You may be shocked to hear that hospitals are not required to have even a single doctor available 24/7 — but anesthesiologist David Sherer, MD, says that is indeed the case. Dr. Sherer, who coauthored the book Dr. David Sherer’s Hospital Survival Guide
, notes that physician availability is especially problematic at smaller, community hospitals, which have particularly tight budgets. Yet many people prefer such hospitals for a variety of reasons…
They often are less noisy and confusing than larger ones.
Visiting rules may be less restrictive.
Care may be less expensive and more highly personalized. These hospitals are more likely to be staffed by people from the local community, as opposed to commuting staff. (That may be a minus for some people — if everyone knows everyone, maintaining confidentiality may be more difficult.)
Dr. Sherer says that small hospitals may not be the best choice for people with heart problems or other serious conditions that require specialized care. If you or a loved one needs to be hospitalized, he suggests asking your physician beforehand what would happen if an emergency came up at the hospital. Is there a doctor available at all times? Is there always someone present who can run a “code blue” (when a patient is in cardiac arrest) and resuscitate with drugs or electric shock?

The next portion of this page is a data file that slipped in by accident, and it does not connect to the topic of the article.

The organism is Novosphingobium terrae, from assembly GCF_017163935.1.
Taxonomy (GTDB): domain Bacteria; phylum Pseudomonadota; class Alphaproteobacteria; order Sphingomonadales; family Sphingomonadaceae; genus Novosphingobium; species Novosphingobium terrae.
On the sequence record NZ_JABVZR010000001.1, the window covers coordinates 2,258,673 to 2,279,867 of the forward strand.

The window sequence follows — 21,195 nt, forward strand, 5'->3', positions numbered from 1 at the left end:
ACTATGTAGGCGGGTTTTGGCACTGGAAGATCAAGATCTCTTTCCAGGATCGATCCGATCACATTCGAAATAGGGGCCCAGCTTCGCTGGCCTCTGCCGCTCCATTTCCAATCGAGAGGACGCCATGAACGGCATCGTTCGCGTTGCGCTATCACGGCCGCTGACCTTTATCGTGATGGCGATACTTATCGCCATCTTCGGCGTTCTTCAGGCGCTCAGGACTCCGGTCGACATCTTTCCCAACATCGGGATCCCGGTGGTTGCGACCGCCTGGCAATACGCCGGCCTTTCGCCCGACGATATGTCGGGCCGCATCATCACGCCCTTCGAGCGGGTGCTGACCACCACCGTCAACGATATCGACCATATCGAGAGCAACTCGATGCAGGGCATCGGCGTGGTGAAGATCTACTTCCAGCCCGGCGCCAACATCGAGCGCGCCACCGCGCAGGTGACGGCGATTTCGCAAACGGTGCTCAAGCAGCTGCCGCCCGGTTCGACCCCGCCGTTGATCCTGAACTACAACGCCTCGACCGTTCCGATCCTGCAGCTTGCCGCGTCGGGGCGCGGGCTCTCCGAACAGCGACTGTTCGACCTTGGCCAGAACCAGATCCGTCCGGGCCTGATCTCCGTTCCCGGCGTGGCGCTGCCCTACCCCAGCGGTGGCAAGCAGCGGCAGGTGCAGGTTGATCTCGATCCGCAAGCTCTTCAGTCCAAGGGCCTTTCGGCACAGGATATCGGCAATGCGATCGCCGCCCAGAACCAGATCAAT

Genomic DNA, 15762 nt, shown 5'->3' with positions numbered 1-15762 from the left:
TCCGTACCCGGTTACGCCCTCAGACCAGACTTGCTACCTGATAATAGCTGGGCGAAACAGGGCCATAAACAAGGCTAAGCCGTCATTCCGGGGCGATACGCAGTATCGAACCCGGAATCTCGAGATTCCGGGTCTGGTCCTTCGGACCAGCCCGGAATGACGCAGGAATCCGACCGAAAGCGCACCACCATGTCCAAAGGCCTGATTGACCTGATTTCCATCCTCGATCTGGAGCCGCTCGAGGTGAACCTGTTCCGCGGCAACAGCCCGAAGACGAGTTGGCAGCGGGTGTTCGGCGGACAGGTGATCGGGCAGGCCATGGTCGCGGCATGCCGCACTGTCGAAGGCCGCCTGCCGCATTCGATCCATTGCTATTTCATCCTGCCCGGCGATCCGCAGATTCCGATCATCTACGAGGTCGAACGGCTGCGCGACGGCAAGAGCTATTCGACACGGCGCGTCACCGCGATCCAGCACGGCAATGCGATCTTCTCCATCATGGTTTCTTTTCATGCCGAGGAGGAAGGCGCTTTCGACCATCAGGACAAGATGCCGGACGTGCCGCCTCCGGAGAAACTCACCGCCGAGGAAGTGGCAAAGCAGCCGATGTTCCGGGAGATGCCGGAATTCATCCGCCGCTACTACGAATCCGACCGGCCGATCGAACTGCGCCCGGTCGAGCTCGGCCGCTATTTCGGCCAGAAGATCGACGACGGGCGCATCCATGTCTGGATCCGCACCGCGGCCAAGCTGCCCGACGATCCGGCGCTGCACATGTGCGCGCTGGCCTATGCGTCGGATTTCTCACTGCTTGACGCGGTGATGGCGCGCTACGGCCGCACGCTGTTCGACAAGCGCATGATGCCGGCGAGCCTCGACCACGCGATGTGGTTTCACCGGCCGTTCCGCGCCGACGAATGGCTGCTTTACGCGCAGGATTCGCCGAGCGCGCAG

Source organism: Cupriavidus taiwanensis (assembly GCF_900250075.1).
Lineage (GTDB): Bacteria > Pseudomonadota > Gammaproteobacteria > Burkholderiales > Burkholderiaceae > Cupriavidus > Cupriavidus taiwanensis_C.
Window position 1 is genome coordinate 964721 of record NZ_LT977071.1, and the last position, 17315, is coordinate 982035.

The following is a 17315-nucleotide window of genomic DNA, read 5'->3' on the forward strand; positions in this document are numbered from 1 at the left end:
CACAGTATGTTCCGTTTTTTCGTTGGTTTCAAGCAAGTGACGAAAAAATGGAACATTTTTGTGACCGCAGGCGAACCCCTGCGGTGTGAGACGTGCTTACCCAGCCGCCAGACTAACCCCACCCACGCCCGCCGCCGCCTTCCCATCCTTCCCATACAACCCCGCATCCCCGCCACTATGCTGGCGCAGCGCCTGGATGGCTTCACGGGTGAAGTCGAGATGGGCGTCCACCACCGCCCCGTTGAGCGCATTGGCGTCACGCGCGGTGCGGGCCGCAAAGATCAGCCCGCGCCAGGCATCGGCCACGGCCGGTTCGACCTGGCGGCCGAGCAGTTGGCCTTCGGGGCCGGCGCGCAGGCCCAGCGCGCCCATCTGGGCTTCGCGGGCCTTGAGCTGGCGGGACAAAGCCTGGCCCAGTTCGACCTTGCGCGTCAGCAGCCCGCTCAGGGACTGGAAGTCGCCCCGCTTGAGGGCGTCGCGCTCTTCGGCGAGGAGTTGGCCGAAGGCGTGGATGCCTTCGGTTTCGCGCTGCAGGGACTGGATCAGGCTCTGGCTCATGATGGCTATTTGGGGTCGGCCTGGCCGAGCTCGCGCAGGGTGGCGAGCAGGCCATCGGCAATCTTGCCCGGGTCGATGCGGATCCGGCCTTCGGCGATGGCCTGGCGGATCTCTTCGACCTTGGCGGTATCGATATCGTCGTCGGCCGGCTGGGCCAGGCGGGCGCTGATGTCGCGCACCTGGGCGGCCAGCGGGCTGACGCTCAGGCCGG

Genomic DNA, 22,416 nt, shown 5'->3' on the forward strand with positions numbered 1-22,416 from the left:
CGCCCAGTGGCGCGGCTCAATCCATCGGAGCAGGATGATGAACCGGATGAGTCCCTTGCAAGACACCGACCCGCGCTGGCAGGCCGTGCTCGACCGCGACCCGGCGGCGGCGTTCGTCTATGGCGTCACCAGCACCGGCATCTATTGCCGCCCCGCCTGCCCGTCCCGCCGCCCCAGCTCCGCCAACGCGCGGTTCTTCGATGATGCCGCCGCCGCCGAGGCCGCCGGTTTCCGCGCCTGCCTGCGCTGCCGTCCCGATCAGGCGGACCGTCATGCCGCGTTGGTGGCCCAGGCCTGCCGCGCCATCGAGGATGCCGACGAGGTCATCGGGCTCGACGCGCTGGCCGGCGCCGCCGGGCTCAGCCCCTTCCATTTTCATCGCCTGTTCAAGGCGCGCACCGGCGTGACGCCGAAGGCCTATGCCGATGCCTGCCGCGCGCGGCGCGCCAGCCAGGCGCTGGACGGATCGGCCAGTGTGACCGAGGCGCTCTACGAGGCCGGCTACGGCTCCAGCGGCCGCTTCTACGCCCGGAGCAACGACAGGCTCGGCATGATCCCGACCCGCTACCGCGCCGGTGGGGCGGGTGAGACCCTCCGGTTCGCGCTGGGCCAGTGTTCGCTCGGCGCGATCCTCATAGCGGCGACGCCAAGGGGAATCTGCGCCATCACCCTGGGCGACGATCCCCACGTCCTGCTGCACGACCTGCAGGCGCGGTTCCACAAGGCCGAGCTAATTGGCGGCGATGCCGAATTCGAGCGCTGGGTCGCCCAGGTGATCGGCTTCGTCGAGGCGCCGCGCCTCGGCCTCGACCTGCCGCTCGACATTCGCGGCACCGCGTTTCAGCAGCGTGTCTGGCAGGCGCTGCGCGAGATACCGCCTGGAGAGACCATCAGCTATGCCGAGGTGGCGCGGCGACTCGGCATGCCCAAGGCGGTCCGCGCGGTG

If a complication develops during a stay at a small hospital, ask your physician whether it would be wiser to transfer to a different facility or stay put. In an emergency, of course, the hospital may transfer a patient on its own, so ask about that policy as well.